I was told all linux distributions come with broke multimedia because of copywrite laws.
No, that is not the case with all
distributions, but most of them. Basically if you create a distribution for yourself, nobody would even know if you made it include all the codecs right out of the box (for example).
Anyway, first of all you should use your distributions package manager to install XMMS (for example that program). It is a lot easier, and if XMMS has dependencies (other software it needs, but is not installed yet), package manager will download and install them too. Your distribution's package manager should be found in the menus, under "System" or "Configure" or something; here are a few examples:
- RedHats/Fedora (nowadays) uses usually yum
- Debian uses apt
- SuSE uses YaST
to handle software updates and installations (use it!)
- Archlinux uses pacman
That is the preferred way. If you intend to compile software, there are surely tons of documentation about how it is done. Search again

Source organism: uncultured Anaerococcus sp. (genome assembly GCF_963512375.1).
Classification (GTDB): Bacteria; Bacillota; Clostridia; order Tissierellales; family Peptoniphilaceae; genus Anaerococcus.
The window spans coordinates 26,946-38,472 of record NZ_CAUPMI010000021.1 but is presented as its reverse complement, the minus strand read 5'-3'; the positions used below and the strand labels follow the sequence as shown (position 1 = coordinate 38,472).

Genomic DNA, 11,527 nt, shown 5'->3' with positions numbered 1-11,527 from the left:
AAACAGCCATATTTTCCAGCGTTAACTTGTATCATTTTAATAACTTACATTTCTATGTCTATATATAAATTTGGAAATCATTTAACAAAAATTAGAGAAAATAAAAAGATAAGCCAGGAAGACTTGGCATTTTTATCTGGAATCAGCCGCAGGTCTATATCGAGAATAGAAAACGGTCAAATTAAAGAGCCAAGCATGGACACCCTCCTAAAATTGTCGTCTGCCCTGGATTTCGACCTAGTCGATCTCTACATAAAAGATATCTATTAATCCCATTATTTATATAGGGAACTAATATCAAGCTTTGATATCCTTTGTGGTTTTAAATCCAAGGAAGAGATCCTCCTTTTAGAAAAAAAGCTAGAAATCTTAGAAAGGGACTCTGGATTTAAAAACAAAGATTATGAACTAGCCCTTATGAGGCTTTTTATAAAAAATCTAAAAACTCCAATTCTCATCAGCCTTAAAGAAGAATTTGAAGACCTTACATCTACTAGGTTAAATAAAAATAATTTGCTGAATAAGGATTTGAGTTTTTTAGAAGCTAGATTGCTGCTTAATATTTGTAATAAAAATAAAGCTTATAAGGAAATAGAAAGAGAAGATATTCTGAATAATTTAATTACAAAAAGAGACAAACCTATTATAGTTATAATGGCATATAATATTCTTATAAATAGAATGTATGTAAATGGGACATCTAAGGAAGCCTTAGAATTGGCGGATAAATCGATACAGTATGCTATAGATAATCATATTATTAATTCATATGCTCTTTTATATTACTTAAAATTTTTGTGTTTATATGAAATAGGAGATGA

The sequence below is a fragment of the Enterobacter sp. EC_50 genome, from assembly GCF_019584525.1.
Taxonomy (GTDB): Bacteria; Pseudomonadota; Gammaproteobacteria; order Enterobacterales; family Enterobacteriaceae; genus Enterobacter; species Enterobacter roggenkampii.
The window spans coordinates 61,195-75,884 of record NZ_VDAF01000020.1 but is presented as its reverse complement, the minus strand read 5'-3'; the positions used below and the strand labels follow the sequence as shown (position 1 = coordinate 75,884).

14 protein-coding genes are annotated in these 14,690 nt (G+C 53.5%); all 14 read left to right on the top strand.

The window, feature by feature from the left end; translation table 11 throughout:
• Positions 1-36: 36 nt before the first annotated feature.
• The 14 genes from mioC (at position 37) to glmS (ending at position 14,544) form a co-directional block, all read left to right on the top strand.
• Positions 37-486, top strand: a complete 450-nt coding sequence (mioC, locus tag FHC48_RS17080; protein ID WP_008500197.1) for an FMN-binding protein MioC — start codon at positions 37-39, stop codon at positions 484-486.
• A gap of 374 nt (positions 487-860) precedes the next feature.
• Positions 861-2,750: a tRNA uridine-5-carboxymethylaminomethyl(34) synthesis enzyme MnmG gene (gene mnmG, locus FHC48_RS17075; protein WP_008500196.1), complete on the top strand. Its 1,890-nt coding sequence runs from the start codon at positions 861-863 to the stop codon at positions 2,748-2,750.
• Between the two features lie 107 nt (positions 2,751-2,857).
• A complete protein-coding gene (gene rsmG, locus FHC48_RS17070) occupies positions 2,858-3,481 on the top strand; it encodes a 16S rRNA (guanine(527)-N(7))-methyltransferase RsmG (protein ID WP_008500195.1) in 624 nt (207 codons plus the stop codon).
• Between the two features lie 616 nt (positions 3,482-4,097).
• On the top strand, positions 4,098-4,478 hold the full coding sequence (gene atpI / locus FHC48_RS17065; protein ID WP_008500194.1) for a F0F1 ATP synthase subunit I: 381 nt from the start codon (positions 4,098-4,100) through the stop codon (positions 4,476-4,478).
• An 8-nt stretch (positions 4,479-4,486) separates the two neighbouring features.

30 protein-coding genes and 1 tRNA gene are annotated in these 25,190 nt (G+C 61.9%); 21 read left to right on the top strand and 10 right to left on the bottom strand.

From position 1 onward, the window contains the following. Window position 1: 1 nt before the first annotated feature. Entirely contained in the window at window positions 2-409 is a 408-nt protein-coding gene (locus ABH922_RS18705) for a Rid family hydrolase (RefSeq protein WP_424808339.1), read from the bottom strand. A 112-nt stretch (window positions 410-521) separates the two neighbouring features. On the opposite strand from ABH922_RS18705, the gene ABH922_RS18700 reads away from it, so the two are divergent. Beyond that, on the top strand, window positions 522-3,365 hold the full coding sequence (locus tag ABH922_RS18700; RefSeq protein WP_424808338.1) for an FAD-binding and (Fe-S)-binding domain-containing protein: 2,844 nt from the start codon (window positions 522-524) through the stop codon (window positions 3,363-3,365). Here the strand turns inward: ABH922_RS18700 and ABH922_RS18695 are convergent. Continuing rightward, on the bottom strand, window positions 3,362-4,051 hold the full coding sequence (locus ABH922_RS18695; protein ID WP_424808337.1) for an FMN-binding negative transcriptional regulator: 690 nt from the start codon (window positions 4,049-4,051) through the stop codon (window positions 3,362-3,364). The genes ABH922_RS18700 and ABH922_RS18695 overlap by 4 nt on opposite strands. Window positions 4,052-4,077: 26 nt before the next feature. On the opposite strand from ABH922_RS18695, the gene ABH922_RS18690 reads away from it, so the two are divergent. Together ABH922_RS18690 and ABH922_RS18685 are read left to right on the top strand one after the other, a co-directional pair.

Even for installing software under SuSE using YaST is documented. There are probably numerous posts here at LQ. Search again
Basically I think (haven't used SuSE, but..correct me) you just open YaST, from within it somekind of package management or software updates or something like that, you should find a list of available programs there, click one you desire (XMMS) and apply changes. That's the procedure, rudely, almost on any graphical package tool. YaST has documentation too, so refer to it. XMMS should include mp3 etc. support, but it's available on the net too (check their site xmms.org).